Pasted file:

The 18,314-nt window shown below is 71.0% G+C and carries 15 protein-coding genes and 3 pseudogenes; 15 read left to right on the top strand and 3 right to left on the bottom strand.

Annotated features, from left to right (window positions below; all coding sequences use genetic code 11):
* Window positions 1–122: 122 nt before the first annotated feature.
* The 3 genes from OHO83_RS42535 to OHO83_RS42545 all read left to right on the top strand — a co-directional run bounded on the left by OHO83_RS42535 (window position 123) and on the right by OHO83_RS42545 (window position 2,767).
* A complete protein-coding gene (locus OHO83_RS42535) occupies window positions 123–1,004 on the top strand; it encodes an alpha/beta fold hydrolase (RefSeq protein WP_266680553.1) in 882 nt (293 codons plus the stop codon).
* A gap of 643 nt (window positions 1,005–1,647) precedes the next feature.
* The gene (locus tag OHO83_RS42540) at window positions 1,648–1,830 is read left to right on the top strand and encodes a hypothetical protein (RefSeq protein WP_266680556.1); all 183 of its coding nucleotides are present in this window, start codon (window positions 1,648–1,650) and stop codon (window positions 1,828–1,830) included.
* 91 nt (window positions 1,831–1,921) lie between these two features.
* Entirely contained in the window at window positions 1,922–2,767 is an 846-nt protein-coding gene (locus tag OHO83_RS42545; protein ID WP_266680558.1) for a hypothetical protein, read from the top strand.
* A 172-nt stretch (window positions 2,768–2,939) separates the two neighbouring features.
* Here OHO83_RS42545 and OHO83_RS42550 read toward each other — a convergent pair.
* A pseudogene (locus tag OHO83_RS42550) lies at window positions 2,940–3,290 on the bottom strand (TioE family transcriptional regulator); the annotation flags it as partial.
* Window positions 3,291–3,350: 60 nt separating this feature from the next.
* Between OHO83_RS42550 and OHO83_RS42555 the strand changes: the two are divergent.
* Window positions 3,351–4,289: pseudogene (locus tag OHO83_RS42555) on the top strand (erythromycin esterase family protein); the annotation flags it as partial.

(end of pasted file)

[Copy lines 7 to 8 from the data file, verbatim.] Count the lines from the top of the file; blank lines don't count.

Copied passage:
* The gene (locus tag OHO83_RS42540) at window positions 1,648–1,830 is read left to right on the top strand and encodes a hypothetical protein (RefSeq protein WP_266680556.1); all 183 of its coding nucleotides are present in this window, start codon (window positions 1,648–1,650) and stop codon (window positions 1,828–1,830) included.
* 91 nt (window positions 1,831–1,921) lie between these two features.